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Social desirability

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Social desirability bias is a term used in scientific research to describe the tendency of respondents to reply in a manner that will be viewed favorably by others. This will generally take the form of overreporting "good" behavior or underreporting "bad" behavior. The effect is common within the fields of medicine, psychology and the social sciences.

A hypothetical example of social desirability bias would be a study of sexual behavior, or of drug use. When confronted with the question "Do you masturbate? If so, how often?", a respondent may be influenced by the societal taboo of masturbation, and either lie (falsely claiming not to masturbate) or downright refuse to answer the question. When confronted with the question, "Do you use drugs/illicit substances?" the person may be influenced by the fact that controlled substances, including the more commonly-used marijuana, are generally illegal to take and looked down upon by some in the population; therefore, the person may feel prompted to either answer that they don't use drugs at all, or may feel compelled to at least play down the frequency of their use of such a drug, e.g., "I only smoke marijuana when my friends are around."

Other areas that are sensitive to participants' interpretations of social desirability:

  • Sexual behavior and fantasies, often sanitized, when admitted at all.
  • Personal income and earnings, often inflated when low and deflated when high.
  • Feelings of low self-worth and/or powerlessness, often denied.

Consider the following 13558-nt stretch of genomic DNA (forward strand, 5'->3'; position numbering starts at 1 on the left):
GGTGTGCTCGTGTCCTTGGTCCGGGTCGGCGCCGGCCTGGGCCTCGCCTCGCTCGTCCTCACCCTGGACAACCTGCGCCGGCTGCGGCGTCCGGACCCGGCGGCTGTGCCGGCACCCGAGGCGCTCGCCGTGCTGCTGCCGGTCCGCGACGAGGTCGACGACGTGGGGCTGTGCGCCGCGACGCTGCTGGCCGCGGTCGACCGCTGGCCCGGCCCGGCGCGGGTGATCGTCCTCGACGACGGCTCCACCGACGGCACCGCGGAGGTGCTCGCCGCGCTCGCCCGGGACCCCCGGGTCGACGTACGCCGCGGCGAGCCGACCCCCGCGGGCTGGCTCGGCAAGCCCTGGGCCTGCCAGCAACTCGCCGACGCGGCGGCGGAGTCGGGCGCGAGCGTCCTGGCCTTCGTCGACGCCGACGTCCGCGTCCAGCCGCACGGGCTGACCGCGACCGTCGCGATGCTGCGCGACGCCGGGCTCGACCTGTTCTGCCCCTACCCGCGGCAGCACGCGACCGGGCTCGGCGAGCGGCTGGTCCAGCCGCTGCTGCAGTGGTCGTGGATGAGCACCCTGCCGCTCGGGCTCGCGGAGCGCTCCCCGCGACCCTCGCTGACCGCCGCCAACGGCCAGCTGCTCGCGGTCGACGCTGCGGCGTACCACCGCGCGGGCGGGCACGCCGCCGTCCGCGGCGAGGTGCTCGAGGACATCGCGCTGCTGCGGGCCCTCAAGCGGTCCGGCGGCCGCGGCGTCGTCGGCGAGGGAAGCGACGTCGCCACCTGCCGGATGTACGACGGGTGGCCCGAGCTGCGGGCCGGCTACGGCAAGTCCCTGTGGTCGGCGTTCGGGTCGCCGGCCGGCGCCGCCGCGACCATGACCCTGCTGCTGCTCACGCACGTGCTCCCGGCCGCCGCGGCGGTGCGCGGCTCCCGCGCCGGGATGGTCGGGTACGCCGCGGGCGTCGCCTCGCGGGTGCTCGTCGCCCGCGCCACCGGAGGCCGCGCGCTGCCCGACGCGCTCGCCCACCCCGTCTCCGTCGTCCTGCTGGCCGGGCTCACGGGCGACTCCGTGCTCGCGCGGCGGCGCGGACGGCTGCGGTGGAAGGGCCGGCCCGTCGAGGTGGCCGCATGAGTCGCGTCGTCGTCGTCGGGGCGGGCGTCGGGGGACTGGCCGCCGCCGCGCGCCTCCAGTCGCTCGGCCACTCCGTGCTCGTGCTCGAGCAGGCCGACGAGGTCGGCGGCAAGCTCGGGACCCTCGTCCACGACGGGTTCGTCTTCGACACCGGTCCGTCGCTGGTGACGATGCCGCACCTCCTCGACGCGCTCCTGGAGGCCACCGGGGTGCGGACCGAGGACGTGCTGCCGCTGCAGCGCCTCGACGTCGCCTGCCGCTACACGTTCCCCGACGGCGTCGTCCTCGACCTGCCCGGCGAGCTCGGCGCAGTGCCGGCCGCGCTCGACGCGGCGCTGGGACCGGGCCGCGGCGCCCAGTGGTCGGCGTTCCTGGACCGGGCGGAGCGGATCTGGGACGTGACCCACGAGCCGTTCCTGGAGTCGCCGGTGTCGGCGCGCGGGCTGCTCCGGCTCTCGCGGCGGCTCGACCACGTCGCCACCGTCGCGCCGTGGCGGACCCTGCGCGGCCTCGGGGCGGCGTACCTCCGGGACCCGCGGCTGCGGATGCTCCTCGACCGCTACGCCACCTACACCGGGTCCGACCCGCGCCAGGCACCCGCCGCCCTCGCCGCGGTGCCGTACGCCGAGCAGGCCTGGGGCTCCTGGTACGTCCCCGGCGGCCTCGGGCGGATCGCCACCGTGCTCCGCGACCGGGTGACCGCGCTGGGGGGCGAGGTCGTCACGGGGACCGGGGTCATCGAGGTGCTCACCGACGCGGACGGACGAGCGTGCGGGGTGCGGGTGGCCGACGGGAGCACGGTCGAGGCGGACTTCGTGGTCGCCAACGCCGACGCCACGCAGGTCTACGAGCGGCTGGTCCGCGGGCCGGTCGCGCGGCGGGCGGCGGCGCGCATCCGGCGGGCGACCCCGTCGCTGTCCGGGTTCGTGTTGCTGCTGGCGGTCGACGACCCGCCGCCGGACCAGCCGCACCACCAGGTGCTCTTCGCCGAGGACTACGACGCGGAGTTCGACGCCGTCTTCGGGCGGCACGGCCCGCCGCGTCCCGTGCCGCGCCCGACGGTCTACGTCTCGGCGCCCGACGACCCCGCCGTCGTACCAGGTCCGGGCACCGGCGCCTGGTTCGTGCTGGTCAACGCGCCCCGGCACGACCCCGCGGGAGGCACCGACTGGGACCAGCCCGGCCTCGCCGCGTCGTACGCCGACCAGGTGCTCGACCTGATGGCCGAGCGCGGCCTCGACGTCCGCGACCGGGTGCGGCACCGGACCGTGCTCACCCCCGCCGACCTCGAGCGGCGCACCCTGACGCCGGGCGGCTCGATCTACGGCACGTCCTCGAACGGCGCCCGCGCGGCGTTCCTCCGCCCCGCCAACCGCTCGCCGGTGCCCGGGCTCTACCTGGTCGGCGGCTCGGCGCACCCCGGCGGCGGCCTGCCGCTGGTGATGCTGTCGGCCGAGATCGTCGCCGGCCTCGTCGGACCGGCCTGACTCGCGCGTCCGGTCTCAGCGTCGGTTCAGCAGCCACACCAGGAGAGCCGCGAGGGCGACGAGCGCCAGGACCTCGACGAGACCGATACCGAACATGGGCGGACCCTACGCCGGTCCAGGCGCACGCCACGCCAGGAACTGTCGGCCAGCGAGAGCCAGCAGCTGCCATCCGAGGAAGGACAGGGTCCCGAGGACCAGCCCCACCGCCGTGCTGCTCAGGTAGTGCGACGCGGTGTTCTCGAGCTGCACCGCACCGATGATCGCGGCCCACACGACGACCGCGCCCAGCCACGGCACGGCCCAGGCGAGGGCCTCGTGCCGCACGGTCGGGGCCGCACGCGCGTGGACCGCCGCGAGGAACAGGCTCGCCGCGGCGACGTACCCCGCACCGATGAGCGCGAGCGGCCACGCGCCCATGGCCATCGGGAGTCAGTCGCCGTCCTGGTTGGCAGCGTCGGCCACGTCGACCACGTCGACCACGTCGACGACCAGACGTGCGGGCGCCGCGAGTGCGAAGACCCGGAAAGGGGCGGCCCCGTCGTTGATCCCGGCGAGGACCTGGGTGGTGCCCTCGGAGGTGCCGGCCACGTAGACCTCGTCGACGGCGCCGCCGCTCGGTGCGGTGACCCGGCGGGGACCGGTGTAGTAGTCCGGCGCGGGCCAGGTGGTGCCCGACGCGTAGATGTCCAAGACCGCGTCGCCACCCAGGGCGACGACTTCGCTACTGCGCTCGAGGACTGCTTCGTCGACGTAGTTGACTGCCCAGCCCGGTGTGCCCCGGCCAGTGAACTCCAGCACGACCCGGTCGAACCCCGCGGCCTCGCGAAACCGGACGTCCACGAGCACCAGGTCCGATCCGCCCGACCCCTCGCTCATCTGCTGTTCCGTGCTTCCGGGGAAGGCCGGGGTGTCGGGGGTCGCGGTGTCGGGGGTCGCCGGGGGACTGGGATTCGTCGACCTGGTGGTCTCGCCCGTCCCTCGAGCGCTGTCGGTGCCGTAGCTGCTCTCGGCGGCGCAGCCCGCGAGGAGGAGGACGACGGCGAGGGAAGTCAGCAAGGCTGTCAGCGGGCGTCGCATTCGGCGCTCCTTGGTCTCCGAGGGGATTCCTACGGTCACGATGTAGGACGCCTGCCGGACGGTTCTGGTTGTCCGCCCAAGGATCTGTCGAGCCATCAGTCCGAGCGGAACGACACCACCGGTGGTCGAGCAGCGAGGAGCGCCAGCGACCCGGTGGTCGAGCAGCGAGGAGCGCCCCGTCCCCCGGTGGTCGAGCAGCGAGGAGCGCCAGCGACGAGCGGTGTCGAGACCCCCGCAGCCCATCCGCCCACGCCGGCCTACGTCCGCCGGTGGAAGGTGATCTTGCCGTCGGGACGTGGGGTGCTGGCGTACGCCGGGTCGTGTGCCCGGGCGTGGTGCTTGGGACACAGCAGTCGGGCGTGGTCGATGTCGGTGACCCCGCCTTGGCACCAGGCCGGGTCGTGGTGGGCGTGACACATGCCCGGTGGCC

• Excretory functions, often approached uncomfortably, if discussed at all.
  • Compliance with medicinal dosing schedules, often inflated.
  • Religion, often either avoided or uncomfortably approached.
  • Patriotism, either overstated or, if denied, done so with a fear of other party's judgement.
  • Bigotry and intolerance, often denied, even if it exists within the responder.
  • Intellectual achievements, often inflated.
  • Physical appearance, either inflated or played down
  • Acts of real or imagined physical violence, often denied.
  • Indicators of "kindness" or "benevolence," often played down.
  • Illegal acts, often denied.

When social desirability bias cannot be eliminated in research, often the researcher will resort to a scale that measures socially desirable responding, with the assumption that if a participant answers in a socially desirable manner on that scale, they are in all likelihood answering similarly throughout the study. One example of a test that measures socially-desirable responding is the Marlowe-Crowne Social Desirability Scale (MCSDS) [1]. Depending upon the goals of the research, respondents that engage in significant amounts of socially-desirable responding are discarded from statistical consideration; mid-range scorers on a scale of socially-desirable responding may or may not be included in statistical consideration at the researcher's discretion, or their answers may be recalibrated commensurate with their perceived degree of skew, depending upon the measures involved, the goals of the study, and the robustness of the measures used. However, a major problem with such scales is that individuals actually differ in the degree to which they are socially desirable (e.g., nuns versus criminals) and measures of social desirability confound true differences with social-desirability bias.